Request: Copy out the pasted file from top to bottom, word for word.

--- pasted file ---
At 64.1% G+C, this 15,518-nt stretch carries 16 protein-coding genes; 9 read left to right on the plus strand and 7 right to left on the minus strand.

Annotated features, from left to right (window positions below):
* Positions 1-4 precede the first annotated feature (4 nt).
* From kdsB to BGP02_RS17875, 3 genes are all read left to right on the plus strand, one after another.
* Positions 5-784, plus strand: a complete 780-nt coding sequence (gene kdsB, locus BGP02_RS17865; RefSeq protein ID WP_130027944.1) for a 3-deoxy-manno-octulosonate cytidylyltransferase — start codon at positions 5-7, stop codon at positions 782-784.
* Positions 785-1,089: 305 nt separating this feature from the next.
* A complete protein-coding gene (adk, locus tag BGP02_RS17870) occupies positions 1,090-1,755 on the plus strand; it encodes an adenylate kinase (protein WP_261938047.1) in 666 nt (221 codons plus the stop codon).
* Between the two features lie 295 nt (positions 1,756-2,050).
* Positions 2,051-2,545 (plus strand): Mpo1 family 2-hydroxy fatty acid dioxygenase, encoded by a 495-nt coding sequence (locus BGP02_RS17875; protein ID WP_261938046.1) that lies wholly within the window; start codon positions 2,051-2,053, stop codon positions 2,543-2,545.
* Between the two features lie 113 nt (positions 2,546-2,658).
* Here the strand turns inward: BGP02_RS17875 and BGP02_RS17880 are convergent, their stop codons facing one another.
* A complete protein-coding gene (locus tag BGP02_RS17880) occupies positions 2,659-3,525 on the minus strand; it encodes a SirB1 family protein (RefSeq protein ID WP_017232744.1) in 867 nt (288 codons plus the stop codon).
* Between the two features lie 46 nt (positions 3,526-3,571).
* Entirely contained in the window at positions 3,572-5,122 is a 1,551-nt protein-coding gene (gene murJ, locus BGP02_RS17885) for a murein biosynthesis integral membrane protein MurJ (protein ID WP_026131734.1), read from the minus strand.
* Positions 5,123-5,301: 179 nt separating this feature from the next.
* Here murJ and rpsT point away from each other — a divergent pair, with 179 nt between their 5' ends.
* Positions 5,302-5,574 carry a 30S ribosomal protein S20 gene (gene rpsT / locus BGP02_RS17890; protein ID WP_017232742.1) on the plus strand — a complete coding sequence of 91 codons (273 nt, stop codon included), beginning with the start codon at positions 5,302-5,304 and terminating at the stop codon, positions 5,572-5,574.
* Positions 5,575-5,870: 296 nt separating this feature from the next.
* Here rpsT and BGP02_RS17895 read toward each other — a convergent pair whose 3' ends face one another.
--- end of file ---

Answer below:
At 64.1% G+C, this 15,518-nt stretch carries 16 protein-coding genes; 9 read left to right on the plus strand and 7 right to left on the minus strand.

Annotated features, from left to right (window positions below):
* Positions 1-4 precede the first annotated feature (4 nt).
* From kdsB to BGP02_RS17875, 3 genes are all read left to right on the plus strand, one after another.
* Positions 5-784, plus strand: a complete 780-nt coding sequence (gene kdsB, locus BGP02_RS17865; RefSeq protein ID WP_130027944.1) for a 3-deoxy-manno-octulosonate cytidylyltransferase — start codon at positions 5-7, stop codon at positions 782-784.
* Positions 785-1,089: 305 nt separating this feature from the next.
* A complete protein-coding gene (adk, locus tag BGP02_RS17870) occupies positions 1,090-1,755 on the plus strand; it encodes an adenylate kinase (protein WP_261938047.1) in 666 nt (221 codons plus the stop codon).
* Between the two features lie 295 nt (positions 1,756-2,050).
* Positions 2,051-2,545 (plus strand): Mpo1 family 2-hydroxy fatty acid dioxygenase, encoded by a 495-nt coding sequence (locus BGP02_RS17875; protein ID WP_261938046.1) that lies wholly within the window; start codon positions 2,051-2,053, stop codon positions 2,543-2,545.
* Between the two features lie 113 nt (positions 2,546-2,658).
* Here the strand turns inward: BGP02_RS17875 and BGP02_RS17880 are convergent, their stop codons facing one another.
* A complete protein-coding gene (locus tag BGP02_RS17880) occupies positions 2,659-3,525 on the minus strand; it encodes a SirB1 family protein (RefSeq protein ID WP_017232744.1) in 867 nt (288 codons plus the stop codon).
* Between the two features lie 46 nt (positions 3,526-3,571).
* Entirely contained in the window at positions 3,572-5,122 is a 1,551-nt protein-coding gene (gene murJ, locus BGP02_RS17885) for a murein biosynthesis integral membrane protein MurJ (protein ID WP_026131734.1), read from the minus strand.
* Positions 5,123-5,301: 179 nt separating this feature from the next.
* Here murJ and rpsT point away from each other — a divergent pair, with 179 nt between their 5' ends.
* Positions 5,302-5,574 carry a 30S ribosomal protein S20 gene (gene rpsT / locus BGP02_RS17890; protein ID WP_017232742.1) on the plus strand — a complete coding sequence of 91 codons (273 nt, stop codon included), beginning with the start codon at positions 5,302-5,304 and terminating at the stop codon, positions 5,572-5,574.
* Positions 5,575-5,870: 296 nt separating this feature from the next.
* Here rpsT and BGP02_RS17895 read toward each other — a convergent pair whose 3' ends face one another.